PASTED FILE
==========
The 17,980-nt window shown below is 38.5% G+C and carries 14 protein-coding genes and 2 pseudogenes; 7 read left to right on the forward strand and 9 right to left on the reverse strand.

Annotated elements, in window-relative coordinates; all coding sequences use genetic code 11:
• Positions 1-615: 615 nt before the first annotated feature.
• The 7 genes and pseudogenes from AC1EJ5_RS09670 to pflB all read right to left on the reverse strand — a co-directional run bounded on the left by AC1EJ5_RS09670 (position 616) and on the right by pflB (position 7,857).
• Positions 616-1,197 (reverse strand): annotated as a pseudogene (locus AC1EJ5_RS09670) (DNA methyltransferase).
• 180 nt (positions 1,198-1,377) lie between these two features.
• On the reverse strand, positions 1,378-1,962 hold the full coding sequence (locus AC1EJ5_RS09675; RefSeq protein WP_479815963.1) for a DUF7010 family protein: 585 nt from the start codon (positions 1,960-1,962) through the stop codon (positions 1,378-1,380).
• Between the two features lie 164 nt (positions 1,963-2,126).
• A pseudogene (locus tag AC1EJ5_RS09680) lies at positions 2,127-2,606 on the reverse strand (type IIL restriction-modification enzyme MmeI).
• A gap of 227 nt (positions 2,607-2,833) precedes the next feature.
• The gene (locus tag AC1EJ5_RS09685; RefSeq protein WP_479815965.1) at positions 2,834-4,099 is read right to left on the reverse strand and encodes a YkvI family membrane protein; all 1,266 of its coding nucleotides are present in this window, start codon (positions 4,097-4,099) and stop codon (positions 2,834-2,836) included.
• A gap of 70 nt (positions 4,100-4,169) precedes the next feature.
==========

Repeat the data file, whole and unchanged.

The 17,980-nt window shown below is 38.5% G+C and carries 14 protein-coding genes and 2 pseudogenes; 7 read left to right on the forward strand and 9 right to left on the reverse strand.

Annotated elements, in window-relative coordinates; all coding sequences use genetic code 11:
• Positions 1-615: 615 nt before the first annotated feature.
• The 7 genes and pseudogenes from AC1EJ5_RS09670 to pflB all read right to left on the reverse strand — a co-directional run bounded on the left by AC1EJ5_RS09670 (position 616) and on the right by pflB (position 7,857).
• Positions 616-1,197 (reverse strand): annotated as a pseudogene (locus AC1EJ5_RS09670) (DNA methyltransferase).
• 180 nt (positions 1,198-1,377) lie between these two features.
• On the reverse strand, positions 1,378-1,962 hold the full coding sequence (locus AC1EJ5_RS09675; RefSeq protein WP_479815963.1) for a DUF7010 family protein: 585 nt from the start codon (positions 1,960-1,962) through the stop codon (positions 1,378-1,380).
• Between the two features lie 164 nt (positions 1,963-2,126).
• A pseudogene (locus tag AC1EJ5_RS09680) lies at positions 2,127-2,606 on the reverse strand (type IIL restriction-modification enzyme MmeI).
• A gap of 227 nt (positions 2,607-2,833) precedes the next feature.
• The gene (locus tag AC1EJ5_RS09685; RefSeq protein WP_479815965.1) at positions 2,834-4,099 is read right to left on the reverse strand and encodes a YkvI family membrane protein; all 1,266 of its coding nucleotides are present in this window, start codon (positions 4,097-4,099) and stop codon (positions 2,834-2,836) included.
• A gap of 70 nt (positions 4,100-4,169) precedes the next feature.